How can we power -48 VDC device

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Main Question or Discussion Point

Hi,

I want to power a wifi device using solar power. But I see the datasheet which has input voltage -48 VDC.

I am confused on how to power this system using battery ?

Any suggestions are welcome.

Thanks a ton...
 

Answers and Replies

  • #2
f95toli
Science Advisor
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Use 4 12V batteries connected in series
 
  • #3
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Use 4 12V batteries connected in series
Thanks for your quick reply will try this....
 
  • #4
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Just to be clear...which data sheet specifies 48V? Is it the WiFi device or the solar panel?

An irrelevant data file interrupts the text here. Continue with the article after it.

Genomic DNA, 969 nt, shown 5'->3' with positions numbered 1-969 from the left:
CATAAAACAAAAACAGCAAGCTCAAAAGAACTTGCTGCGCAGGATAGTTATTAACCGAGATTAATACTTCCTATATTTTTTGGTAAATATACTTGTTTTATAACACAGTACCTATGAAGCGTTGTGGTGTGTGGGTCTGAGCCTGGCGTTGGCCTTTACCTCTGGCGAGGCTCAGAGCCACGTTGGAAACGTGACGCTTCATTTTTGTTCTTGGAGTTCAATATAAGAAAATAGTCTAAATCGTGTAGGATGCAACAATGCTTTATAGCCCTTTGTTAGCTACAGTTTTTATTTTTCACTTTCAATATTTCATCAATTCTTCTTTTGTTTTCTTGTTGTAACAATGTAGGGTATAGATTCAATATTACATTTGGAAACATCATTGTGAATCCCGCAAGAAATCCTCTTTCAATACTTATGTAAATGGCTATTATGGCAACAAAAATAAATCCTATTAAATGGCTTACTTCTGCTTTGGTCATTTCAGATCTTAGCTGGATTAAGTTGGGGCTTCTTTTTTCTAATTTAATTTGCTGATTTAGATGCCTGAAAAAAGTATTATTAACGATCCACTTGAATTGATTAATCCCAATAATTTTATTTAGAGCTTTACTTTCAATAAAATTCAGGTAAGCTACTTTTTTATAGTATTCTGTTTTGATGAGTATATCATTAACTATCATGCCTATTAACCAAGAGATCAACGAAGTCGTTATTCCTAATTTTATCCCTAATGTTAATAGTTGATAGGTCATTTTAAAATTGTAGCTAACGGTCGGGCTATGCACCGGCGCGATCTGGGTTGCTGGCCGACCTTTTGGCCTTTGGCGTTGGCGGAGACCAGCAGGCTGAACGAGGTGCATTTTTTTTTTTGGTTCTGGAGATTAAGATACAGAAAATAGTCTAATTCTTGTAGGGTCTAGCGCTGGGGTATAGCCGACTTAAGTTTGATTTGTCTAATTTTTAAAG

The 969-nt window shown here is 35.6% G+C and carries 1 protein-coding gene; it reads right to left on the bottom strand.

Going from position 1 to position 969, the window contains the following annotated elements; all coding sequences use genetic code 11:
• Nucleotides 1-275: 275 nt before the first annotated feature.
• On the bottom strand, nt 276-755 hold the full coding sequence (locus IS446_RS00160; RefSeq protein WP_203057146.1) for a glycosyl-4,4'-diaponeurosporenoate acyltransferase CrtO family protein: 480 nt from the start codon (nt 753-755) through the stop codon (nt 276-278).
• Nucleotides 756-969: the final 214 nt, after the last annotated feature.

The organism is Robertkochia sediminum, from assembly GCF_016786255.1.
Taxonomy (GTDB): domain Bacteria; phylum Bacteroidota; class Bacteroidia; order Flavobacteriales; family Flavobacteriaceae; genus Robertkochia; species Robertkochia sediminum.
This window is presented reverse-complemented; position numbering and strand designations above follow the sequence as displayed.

Fish
 
  • #5
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Just to be clear...which data sheet specifies 48V? Is it the WiFi device or the solar panel?

Fish
The -48VDC is specified in the datasheet of the DEVICE and not the solar panel.
 
  • #6
247
1
48Vdc is a lot for a typical consumer WiFi device, but ok. The steps to calculating your system should go like this:

First Determine:

System Voltage = 48V
System Current = ??
System Power Consumption = 48 * I
Number of Hours of Operation Per Day = ??

For now I will Assume:
I = 1A
H = 24 Hours

From here we can determine the minimum battery size:

24 hours * 1A = 24Ah

Next we need to know something about the amount of full sun in the place the device will be located on the Winter Equinox. I will assume this is 4 hours.